A year ago yesterday (8/10/10), we were thrust into the world of the baby-lost. Just after midnight, while still strapped to the operating table as the doctors put all my insides back together after the emergency c-section, and with my husband firmly gripping my hand, I was told the news no mother wants to hear. "I'm sorry, but she didn't make it. We tried to revive her for 20 minutes, but it didn't work." Those were the heartbreaking words the NICU doctor had to deliver to me as I laid there on that damn table. In that moment, I felt like such a failure. I hadn't kept my baby safe. She was born too early and too sick from the infection that had invaded my uterus. And because of those things, she died.
The next few hours are muddled in my memory. I don't remember being taken back to my room after the surgery. I'm not sure how Brianna got to my room, I just know that she was there, dressed in a tiny pink dress and wrapped in a matching blanket that the hospital provided because we didn't have any baby clothes for her yet. I know my OB told my parents and my sister the awful news. I know that I was hooked up to IV antibiotics to fight the infection in my body, but I don't remember what they were.
What I do remember is that a year ago yesterday, I lost my innocence right along with my baby. I remember holding her tiny body wrapped in the blanket. I remember her tiny fingers - they were so long for such a little baby. I remember her skinny legs. I remember she had black hair like her daddy and it was starting to take on curl like mine. I remember her adorable feet, a perfect mixture of mine and her dad's. I remember thinking she was too purple from the lack of oxygen. I remember wishing she wasn't so purple, because I would have loved to know what her skin color was naturally.
I also remember the look of sorrow and utter devastation on my husband's face. I'm sure I had a similar look on mine. I remember my mom and dad's tears as they tried to comfort me. I remember my mom holding her newest granddaughter and marveling at how tiny and perfect she was. I remember my dad's refusal to hold her because he knew if he did, he'd lose it and he was trying so hard to be strong for me. I remember my sister crying as she held her first niece, saying how beautiful she was.
I remember all the questions we now had to answer. Did we want an autopsy? Did we have a clergy member we wanted to contact? Did we know if we wanted Brianna's body buried or cremated or donated to the state medical board? And they just kept on coming. And they weren't any questions we thought we'd have to answer about our baby, so of course we had no idea on what to do and just went with our gut decisions.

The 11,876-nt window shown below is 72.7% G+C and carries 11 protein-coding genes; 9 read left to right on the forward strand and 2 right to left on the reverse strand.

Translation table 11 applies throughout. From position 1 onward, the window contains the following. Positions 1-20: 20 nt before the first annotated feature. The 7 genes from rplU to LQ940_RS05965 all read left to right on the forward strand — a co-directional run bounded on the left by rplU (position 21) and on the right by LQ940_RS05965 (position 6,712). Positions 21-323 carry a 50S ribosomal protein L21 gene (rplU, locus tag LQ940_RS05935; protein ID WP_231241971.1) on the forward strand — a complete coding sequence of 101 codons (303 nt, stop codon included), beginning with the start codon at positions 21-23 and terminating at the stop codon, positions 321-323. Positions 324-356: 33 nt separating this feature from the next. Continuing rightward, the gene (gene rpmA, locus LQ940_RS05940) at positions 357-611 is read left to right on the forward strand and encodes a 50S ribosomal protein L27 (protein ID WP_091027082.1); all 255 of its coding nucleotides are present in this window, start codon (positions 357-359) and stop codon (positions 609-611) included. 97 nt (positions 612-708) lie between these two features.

I remember holding my tiny daughter for hours, willing myself to stay awake so that I wouldn't miss any of the time with her. I know I didn't...there is a picture that my husband took of me, sleeping while still cradling my little girl close. I remember having about 8 hours with her, which in retrospect, is a lot more than some babyloss moms get. But, it wasn't enough time. No amount would have been enough, especially since what I wanted was a lifetime with her.
Around 9 am on 8/10/10, we had to say goodbye to our baby girl. My husband gently wrapped her in her blanket and laid her down on this little basket the nurse had brought in for this purpose. The nurse then picked up the basket and assured us she would make sure our little one was looked after as they took her to the morgue. As she left the room, I remember thinking how I didn't want to let her go. How it was so unfair that my baby had died. Why me? Brianna had been with me for 25 weeks and 2 days and I remember thinking I felt so alone without her. She had been my constant companion. All I had to do was touch my belly and I felt connected to her. And in a matter of hours, she was gone. It was too fast. I didn't want her to go to the cold morgue. But, I didn't have a choice. She was dead and that's where the dead go in a hospital.
A year ago yesterday was the day that divided my life into the "before" and "after". It was the start of this journey into deadbabyland. It was the beginning of the heartbreak and sorrow. But it was also the beginning of the change in the way I view life. I'm now more real, more present, more aware. It was the beginning of this journey that has led me to realize that joy and sorrow, laughter and tears, hope and heartbreak are not mutually exclusive. Instead, they are all present all the time. They can be part of my life all at once if I allow them. It's not an "either/or" but an "and".